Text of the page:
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Inhibition of experimental vasospasm with anti-intercellular adhesion molecule-1 monoclonal antibody in rats.
Department of Neurological Surgery, Johns Hopkins University School of Medicine, Baltimore, Md, USA.
Stroke; a journal of cerebral circulation 1997;28(10):2031-7; discussion 2037-8.
BACKGROUND AND PURPOSE: Inflammation may play a role in delayed chronic vasospasm after aneurysmal subarachnoid hemorrhage. We investigated the role of intercellular adhesion molecule-1 (ICAM-1) and macrophage/granulocyte infiltration in the rat femoral artery model of vasospasm using systemic administration of a murine anti-ICAM-1 monoclonal antibody (MAb). METHODS: The femoral arteries (n = 72) in Sprague-Dawley rats (n = 36) were enclosed in latex pouches bilaterally. Autologous blood was injected into the pouch on one side, and saline was injected on the contralateral side. Chronic vessel narrowing was evaluated with the use of 29 rats, which were randomized into one of three groups for intraperitoneal injections: (1) anti-ICAM-1 MAb (2 mg/kg per dose, n = 10), (2) isotype-matched MAb (2 mg/kg per dose, n = 9), or (3) saline (n = 10), given at 3 hours and 3, 6, and 9 days after blood exposure. These rats were killed 12 days after blood exposure, and femoral artery lumen cross-sectional areas were determined by computerized image analysis. Saturation of ICAM-1 binding sites with this dosing schedule was evaluated by fluorescence-activated cell sorter (FACS) analysis of splenocytes. Immunohistochemical studies with objective cell counts were performed to evaluate macrophage/granulocyte infiltration at 24 hours in 7 rats, comparing anti-ICAM-1 MAb treatment (n = 4) with isotype-matched control MAb (n = 3). RESULTS: Animals treated with anti-ICAM-1 MAb showed a significant inhibition of arterial narrowing at 12 days (P = .0081), with lumen patency of 96.5 +/- 5.3% (mean +/- SEM), compared with 77.3 +/- 5.6% for isotype-matched MAb and 72.2 +/- 5.3% for saline-treated controls. FACS analysis of splenocytes from animals treated with anti-ICAM-1 MAb confirmed saturation of ICAM-1 binding sites. Vessels treated with anti-ICAM-1 MAb showed a significant decrease in inflammatory cell infiltrates, with objective macrophage/granulocyte counts of 31.3 +/- 26.6 (mean +/- SEM) per high-powered field, compared with 171.4 +/- 30.7 for isotype-matched control MAb (P = .0027). CONCLUSIONS: Anti-ICAM-1 MAb administered systemically starting 3 hours after blood exposure results in significant inhibition of chronic vasospasm in the rat femoral artery model and is correlated with a reduction in the number of infiltrating macrophages and granulocytes in the periadventitial region of blood-exposed arteries. We conclude that inflammatory changes associated with ICAM-1-mediated macrophage and granulocyte migration play an important role in the development of posthemorrhagic chronic vasospasm in this model.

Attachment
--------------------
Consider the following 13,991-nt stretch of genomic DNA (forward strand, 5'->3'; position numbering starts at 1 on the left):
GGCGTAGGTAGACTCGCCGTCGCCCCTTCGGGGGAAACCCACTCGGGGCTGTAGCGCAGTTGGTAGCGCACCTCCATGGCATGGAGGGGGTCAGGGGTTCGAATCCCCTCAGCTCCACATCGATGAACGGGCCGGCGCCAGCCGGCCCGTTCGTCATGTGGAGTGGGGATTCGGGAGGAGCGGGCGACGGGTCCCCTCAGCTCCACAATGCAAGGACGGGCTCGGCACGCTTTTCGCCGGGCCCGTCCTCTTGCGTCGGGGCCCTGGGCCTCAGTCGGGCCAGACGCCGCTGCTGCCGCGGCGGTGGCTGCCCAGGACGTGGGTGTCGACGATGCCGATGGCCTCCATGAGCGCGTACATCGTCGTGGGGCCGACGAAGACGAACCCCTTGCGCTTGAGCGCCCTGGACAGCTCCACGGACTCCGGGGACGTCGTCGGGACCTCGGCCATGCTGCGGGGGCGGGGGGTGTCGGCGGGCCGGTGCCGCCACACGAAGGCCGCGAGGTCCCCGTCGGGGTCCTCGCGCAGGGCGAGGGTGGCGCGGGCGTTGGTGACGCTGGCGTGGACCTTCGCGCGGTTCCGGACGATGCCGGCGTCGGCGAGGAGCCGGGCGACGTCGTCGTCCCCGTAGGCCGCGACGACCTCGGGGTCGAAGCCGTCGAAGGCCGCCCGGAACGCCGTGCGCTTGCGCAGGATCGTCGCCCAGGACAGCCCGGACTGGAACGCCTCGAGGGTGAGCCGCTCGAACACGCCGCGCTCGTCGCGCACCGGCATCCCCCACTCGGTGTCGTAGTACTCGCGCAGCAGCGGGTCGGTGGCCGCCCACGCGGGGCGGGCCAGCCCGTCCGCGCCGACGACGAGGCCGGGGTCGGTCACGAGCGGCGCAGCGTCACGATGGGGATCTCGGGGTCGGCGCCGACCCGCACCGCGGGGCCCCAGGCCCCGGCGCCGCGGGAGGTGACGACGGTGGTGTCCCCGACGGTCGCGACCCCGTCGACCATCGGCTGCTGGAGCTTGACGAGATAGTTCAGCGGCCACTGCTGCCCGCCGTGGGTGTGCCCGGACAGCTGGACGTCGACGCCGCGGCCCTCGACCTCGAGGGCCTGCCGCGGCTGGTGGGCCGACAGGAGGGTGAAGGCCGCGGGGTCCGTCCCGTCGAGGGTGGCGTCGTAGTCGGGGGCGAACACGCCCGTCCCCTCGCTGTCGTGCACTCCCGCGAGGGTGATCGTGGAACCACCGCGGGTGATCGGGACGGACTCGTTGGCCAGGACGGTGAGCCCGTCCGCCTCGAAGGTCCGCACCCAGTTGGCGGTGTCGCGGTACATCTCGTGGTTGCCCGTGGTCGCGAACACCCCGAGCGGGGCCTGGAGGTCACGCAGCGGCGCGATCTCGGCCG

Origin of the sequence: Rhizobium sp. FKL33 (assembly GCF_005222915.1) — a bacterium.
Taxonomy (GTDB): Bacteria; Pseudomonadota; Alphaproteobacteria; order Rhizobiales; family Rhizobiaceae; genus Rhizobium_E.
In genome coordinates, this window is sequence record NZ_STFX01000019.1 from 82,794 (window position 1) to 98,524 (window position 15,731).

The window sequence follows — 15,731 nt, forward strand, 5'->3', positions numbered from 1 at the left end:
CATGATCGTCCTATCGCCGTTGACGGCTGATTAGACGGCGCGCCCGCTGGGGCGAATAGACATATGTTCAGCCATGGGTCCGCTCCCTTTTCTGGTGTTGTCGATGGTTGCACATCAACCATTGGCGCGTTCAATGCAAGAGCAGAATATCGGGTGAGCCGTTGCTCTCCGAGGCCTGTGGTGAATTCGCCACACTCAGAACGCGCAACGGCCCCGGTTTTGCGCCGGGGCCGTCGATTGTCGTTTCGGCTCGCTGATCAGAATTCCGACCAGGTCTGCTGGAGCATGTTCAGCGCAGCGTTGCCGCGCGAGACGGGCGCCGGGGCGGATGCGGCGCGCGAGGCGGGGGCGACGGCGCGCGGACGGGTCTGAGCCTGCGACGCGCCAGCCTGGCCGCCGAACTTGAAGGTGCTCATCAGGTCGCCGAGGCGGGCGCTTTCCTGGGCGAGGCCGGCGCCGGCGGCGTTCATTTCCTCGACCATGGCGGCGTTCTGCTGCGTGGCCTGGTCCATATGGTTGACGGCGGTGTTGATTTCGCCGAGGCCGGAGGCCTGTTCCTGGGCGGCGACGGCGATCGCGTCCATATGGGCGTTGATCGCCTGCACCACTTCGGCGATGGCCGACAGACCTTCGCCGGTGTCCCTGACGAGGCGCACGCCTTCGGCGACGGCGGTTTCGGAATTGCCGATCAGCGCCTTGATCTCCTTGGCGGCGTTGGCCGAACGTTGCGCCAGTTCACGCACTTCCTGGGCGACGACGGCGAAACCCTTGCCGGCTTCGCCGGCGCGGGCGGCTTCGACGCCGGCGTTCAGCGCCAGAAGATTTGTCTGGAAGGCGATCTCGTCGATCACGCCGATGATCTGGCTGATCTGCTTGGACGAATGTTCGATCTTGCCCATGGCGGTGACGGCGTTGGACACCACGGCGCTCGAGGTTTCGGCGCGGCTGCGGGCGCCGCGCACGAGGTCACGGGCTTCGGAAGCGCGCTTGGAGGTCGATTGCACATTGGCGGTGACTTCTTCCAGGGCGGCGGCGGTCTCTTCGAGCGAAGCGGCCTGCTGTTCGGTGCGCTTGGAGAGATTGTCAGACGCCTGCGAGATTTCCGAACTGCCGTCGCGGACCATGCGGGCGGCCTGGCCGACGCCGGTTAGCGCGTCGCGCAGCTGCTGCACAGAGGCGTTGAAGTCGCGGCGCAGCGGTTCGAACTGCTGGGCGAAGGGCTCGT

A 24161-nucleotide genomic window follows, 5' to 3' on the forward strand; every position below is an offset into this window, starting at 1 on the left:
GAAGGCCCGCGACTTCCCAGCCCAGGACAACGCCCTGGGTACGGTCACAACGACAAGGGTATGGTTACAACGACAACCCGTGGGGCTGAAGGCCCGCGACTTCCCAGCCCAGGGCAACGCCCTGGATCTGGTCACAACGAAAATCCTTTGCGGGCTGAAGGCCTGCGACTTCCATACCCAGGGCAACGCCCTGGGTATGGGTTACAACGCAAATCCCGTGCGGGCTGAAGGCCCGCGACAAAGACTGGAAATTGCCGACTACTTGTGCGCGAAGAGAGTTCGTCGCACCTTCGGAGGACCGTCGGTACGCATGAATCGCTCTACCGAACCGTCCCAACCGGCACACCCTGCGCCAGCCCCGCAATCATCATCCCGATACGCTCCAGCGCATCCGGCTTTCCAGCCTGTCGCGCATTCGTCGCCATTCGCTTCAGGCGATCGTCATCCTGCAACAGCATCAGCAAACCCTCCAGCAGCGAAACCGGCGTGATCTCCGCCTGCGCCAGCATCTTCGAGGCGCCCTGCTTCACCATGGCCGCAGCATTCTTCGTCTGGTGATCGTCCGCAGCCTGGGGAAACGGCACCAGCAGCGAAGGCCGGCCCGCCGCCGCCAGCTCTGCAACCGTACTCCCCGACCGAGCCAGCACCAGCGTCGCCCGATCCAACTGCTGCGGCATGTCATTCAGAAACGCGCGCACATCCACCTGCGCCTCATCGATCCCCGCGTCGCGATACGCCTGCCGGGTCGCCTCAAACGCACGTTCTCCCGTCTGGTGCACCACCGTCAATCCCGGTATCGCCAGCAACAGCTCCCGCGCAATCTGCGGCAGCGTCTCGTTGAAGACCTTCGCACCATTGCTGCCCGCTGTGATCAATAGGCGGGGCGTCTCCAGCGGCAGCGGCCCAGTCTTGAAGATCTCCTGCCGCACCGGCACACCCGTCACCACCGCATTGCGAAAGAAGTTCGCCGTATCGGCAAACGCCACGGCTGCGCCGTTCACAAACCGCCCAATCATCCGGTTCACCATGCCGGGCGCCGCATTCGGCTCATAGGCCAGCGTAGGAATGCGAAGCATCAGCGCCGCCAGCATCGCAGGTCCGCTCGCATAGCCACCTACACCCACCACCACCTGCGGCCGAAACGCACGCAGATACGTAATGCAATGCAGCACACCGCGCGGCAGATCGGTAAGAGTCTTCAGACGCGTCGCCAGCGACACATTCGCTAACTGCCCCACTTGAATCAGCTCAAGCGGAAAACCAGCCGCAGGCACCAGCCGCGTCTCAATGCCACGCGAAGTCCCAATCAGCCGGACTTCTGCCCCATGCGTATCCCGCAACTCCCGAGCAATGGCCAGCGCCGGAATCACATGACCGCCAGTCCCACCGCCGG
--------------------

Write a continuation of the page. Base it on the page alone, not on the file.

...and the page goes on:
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Richard E Clatterbuck; Eric M Oshiro; Patricia A Hoffman; Gregory N Dietsch; Drew M Pardoll; Rafael J TamargoJournal of neurosurgery 2002;97(3):676-82.
Q A Thai; E M Oshiro; R J TamargoStroke; a journal of cerebral circulation 1999;30(1):140-7.
A K Sills; R E Clatterbuck; R C Thompson; P L Cohen; R J TamargoNeurosurgery 1997;41(2):453-60; discussion 460-1.
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